Reporting Options

Considering Your Options

At SHARE, we aim to help you make the choices that are best for you. Our staff can provide you with information about reporting options and are fully supportive of any decision you may make, including the decision not to report. Like so many other aspects of healing, there is no one right answer.  

If you do choose to make a report, you have a few different options. These options are not mutually exclusive and, depending upon your own goals and concerns, you may choose to take one or more of these forms of action. SHARE will help facilitate any action you wish to take; we can schedule and attend meetings, research specific questions, and generally support you through the process.

On this page you fill find an overview of your reporting options. To read about confidentiality and privacy related to these options, please click here.

Overview of Reporting Options:

SHARE can help you explore and weigh your options, but the final decision is yours.

Title IX Coordinators

University and Deputy Title IX Coordinators are identified as individuals who are available to consult with members of the community about their concerns and questions related to sex- or gender-based discrimination or sexual misconduct. By disclosing a concern to a Deputy Title IX Coordinator, they can help you review options, identify and implement supportive measures, and connect individuals with other campus resources. Disclosing a concern to a Deputy Title IX Coordinator is not the same as bringing a complaint with the University, and supportive measures may be requested without filing a complaint.

You may contact a coordinator by email or phone. Some community members prefer to contact the Deputy Title IX Coordinator that works directly with their school; others prefer to contact a Deputy Title IX Coordinator from another area of campus. Concerns can also be reported directly to the Title IX Office by filling out this form.

Faculty members, instructors, lecturers, teaching fellows, coaches, academic administrators, and others who have supervisory, advisory, or educational responsibility for Yale community members have Title IX reporting responsibilities.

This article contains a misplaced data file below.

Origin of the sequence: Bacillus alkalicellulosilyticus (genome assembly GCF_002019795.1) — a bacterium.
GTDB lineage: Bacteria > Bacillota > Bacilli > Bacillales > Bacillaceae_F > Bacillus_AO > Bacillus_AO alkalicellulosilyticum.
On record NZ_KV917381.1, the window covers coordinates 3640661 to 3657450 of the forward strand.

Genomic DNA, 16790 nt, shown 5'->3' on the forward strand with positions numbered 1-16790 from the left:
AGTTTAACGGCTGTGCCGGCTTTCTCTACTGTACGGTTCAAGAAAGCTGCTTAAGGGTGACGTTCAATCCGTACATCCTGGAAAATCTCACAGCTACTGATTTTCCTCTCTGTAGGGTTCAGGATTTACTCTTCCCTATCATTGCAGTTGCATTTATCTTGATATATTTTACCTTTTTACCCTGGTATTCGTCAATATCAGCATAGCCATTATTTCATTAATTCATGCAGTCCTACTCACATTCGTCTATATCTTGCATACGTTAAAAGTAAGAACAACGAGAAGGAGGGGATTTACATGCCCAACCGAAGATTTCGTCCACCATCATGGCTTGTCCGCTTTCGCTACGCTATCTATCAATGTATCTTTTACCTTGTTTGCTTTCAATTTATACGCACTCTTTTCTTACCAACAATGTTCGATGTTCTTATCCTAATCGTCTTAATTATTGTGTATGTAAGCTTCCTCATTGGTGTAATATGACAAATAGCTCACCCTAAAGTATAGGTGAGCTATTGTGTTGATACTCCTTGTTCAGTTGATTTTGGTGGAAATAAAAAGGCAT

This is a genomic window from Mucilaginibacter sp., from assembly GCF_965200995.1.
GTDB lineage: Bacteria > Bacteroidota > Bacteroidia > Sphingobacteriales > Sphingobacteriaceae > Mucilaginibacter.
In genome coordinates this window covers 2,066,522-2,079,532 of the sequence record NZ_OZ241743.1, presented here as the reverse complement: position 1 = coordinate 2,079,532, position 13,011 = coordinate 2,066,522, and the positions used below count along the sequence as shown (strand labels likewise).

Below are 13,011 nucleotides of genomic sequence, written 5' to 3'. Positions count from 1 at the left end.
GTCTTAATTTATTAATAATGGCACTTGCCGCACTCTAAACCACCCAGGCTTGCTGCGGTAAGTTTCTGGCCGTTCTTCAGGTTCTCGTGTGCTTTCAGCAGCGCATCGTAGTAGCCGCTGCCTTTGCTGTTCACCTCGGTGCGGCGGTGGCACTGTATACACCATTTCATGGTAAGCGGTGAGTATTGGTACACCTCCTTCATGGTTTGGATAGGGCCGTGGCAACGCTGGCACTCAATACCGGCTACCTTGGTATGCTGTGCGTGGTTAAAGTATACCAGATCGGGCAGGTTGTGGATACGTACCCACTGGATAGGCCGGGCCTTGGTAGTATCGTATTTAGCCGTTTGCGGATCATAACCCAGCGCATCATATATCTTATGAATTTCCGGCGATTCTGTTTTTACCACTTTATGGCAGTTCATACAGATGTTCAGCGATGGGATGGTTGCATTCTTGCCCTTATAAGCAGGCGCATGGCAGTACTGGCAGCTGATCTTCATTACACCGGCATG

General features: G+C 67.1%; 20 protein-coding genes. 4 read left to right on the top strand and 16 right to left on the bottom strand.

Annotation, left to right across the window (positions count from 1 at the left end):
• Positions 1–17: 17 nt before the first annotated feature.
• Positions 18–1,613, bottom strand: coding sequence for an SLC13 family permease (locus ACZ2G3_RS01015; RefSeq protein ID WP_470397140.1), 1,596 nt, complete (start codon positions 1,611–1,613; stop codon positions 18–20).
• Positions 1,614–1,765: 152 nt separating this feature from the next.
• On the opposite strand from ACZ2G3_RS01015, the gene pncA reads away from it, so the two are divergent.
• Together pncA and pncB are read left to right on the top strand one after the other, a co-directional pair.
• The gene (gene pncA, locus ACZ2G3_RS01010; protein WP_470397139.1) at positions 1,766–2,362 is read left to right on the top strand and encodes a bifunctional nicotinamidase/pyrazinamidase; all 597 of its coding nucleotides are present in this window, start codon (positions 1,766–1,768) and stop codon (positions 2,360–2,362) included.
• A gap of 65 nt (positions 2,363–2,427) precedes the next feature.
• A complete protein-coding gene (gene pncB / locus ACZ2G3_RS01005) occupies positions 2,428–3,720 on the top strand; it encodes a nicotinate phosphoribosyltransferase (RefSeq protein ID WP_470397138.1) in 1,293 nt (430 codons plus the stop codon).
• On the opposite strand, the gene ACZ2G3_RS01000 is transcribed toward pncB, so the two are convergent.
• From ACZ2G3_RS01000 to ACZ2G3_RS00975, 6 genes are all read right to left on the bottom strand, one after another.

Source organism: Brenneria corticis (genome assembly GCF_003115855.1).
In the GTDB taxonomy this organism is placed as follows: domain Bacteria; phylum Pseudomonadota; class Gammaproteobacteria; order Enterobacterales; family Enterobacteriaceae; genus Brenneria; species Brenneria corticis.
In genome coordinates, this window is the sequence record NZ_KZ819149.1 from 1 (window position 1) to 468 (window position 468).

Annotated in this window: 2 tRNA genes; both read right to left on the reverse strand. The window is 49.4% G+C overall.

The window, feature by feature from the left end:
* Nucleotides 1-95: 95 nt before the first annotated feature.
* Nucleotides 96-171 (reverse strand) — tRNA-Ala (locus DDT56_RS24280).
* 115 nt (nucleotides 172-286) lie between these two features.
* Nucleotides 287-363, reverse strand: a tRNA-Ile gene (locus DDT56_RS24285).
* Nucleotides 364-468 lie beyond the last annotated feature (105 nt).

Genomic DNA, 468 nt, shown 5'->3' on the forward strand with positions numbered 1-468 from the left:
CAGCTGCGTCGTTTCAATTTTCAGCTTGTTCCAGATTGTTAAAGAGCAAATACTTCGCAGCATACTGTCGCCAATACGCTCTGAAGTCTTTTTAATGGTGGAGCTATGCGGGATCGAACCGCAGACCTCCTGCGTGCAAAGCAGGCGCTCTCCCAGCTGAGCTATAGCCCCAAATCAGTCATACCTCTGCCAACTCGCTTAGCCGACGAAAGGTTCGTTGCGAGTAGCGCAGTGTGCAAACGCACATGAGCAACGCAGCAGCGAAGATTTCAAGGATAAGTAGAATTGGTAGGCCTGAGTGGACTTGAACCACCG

When consulted in their professional capacities, SHARE counselors, healthcare providers, and chaplains will not reveal any information you share without your explicit permission except in circumstances where there is an ongoing threat to your or another person’s health and safety. SHARE does not provide information or reports to the Title IX Coordinators.

For more information about the Title IX Coordinators, click here.

University-Wide Committee on Sexual Misconduct

The University-Wide Committee on Sexual Misconduct (UWC) is designed to address allegations of sexual misconduct and is available to students, faculty and staff across the University according to the guidelines described in the Committee’s Procedures. SHARE can help set up and accompany you to  a meeting with the UWCor you can contact the UWC directly if you prefer. The Chair (Judith Krauss), and the Secretary (Aley Menon) and Associate Secretary (Anita Sharif-Hyder) are available for exploratory conversations about the process . You can send an email to any UWC member, or call their administrative line, to initiate a conversation.

The UWC procedures are somewhat technical, but they can be worth reading to get a better sense of how the committee operates. Of course, SHARE and/or UWC staff would be happy to give you those details in person or by phone too, and to answer any questions.

Yale Police Department

SHARE works closely with the Yale Police Department, particularly with the Sensitive Crimes and Support Coordinator who is dedicated to assisting with and investigating cases of sexual violence, harassment, assault, violence against women, and other crimes of sexual misconduct, including stalking, intimate partner violence, and workplace violence. The Yale Police Department is staffed with officers who have extensive training on crimes involving sexual misconduct. They are fully sworn police officers; everyone from the dispatchers and investigators to the Chief has received substantive training on investigating crimes of sexual and gendered violence. The YPD detectives want to hear from you; speaking with the YPD does not mean you are required to file any kind of complaint or report.  People wanting to file a police report often work with SHARE to do so. SHARE can set up the initial meeting with investigators and can accompany you through the process. You can also contact the YPD directly at 203-432-4400. In rare instances, the New Haven Police will have jurisdiction; the YPD will still remain a resource and will manage an effective transfer of the case.

You can talk to the police in an exploratory fashion, without being committed to pressing charges.